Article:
09:09 GMT25 October 2020
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    Tehran previously reported the destruction of an unidentified foreign drone in its province of East Azerbaijan, south of the Nagorno-Karabakh conflict zone, on 29 September, and on 7 October sent formal diplomatic notes of protest to both Armenia and Azerbaijan about stray missiles and shells making their way into Iranian territory.

    An unidentified drone has crashed in the Iranian province of Ardabil near the border with Azerbaijan, the Islamic Republic News Agency has reported, citing the province's deputy governor, Behrouz Nedaei.

    Footage which has yet to be authenticated has appeared online, appearing to show the drone's remnants on the ground in an agricultural field.

    The drone in the footage looks similar to the Harop, a loitering munition drone developed by Israel Aerospace Industries.

    Nedaei said no damage was caused by the crash, and that an investigation is underway to determine whether the drone belonged to the Azerbaijani or Armenian military.

    Armenia has repeatedly accused Israel and Turkey of selling their drone designs to Azerbaijan. Armenia is known to have produced a range of small drones for military use, including the X-55 and the Krunk reconnaisancce unmanned aerial vehicles. Neither of those designs looks similar to the drone featured in the footage coming out of Ardabil.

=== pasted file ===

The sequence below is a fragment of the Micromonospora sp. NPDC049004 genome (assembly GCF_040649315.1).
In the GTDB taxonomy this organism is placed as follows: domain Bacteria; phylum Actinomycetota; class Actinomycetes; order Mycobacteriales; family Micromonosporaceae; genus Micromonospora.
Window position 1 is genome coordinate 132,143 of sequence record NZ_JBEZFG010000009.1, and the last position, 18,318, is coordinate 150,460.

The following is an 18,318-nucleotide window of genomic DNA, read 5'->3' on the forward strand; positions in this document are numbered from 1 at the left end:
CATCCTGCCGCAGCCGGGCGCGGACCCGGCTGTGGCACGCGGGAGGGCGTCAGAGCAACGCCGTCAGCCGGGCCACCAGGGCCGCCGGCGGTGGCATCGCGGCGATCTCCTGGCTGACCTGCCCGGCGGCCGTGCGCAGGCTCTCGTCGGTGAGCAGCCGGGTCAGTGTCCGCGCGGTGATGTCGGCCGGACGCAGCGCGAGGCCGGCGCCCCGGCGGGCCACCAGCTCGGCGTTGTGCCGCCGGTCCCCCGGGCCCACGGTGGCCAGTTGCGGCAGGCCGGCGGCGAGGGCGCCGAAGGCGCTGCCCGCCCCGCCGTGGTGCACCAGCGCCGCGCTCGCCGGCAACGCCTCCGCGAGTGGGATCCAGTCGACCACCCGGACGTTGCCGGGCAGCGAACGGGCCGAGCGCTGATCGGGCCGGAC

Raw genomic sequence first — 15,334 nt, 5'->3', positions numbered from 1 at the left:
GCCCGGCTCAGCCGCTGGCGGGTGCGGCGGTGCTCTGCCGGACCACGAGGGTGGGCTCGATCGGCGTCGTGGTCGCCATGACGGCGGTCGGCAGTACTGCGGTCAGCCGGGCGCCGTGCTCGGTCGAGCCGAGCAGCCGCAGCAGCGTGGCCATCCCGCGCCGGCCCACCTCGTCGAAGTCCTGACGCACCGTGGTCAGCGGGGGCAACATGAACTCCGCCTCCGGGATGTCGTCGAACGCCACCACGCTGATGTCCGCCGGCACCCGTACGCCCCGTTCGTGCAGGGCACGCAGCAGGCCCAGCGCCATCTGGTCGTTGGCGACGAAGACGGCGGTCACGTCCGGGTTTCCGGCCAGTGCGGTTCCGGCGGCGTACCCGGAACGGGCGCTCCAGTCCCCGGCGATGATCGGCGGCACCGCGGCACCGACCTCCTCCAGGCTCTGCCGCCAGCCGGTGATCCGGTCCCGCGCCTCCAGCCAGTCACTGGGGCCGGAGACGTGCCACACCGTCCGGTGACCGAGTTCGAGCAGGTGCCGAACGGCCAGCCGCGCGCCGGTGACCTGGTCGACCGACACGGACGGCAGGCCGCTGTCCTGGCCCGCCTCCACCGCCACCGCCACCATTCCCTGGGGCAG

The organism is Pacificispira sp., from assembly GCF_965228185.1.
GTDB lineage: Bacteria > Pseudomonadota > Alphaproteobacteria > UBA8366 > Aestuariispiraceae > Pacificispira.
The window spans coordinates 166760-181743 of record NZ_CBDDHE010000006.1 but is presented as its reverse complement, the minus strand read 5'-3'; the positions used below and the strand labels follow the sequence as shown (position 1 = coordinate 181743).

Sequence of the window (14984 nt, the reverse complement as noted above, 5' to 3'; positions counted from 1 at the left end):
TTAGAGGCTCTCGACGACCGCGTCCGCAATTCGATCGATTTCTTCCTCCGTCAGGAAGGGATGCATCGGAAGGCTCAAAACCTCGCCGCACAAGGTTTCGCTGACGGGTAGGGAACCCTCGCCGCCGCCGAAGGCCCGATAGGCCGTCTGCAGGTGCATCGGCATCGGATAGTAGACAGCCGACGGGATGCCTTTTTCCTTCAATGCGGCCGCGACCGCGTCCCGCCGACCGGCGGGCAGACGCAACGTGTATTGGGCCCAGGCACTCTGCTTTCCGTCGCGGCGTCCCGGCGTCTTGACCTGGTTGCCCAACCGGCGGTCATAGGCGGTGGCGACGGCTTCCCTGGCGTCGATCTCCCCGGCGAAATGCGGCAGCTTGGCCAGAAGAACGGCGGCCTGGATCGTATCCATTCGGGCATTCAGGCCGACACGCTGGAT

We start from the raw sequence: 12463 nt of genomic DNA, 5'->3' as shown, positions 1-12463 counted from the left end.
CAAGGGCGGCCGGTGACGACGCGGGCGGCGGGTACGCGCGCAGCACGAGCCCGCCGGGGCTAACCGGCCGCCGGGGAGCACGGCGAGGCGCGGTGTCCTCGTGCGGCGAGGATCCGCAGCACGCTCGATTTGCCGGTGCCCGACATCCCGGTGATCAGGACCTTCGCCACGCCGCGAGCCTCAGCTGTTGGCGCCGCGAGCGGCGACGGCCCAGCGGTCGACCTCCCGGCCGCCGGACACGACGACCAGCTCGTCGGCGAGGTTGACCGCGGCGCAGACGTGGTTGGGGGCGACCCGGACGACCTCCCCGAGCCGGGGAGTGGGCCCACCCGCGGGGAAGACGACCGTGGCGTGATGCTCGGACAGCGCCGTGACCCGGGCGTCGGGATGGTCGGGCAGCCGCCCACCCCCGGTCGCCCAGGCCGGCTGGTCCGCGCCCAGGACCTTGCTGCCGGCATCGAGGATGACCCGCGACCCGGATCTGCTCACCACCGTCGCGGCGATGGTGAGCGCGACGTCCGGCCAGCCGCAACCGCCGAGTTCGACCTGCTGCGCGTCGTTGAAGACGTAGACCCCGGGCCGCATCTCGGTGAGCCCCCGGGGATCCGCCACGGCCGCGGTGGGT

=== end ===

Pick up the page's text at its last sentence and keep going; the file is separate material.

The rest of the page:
Iran's northwestern border is located less than 65 km from Stepanakert, the capital of the self-proclaimed Nagorno-Karabakh Republic. Fighting for the territory between Armenia and Azerbaijan flared up late last month.

    Tehran has repeatedly called on both Yerevan and Baku to halt fighting immediately, and last week, formally warned both parties against any more accidental drone, missile or artillery strikes into the Islamic Republic's territory, stressing that Iran would resort to "measures stronger than warnings" if the stray fire didn't stop.

    Iran has already shot down at least one stray drone in its province of East Azerbaijan, and said that one of its villages had come under fire on 1 October, injuring a six-year-old child and damaging several buildings.

    The decades-old Karabakh conflict escalated into large-scale flighting on 27 September, after both sides accused one another of large scale artillery, missile and air strikes. At least 65 civilians and hundreds if not thousands of troops from both sides have been killed, and between 70,000-75,000 Karabakh residents have been displaced.

    The Armenian-Azeri dispute for the region began in the late 1980s, and between 1992-1994 Yerevan and Baku fought a brutal war for the territory which led to the death of over 30,000 people, and displaced over 1.1 million more. Thousands more have been killed in flare-ups since then.

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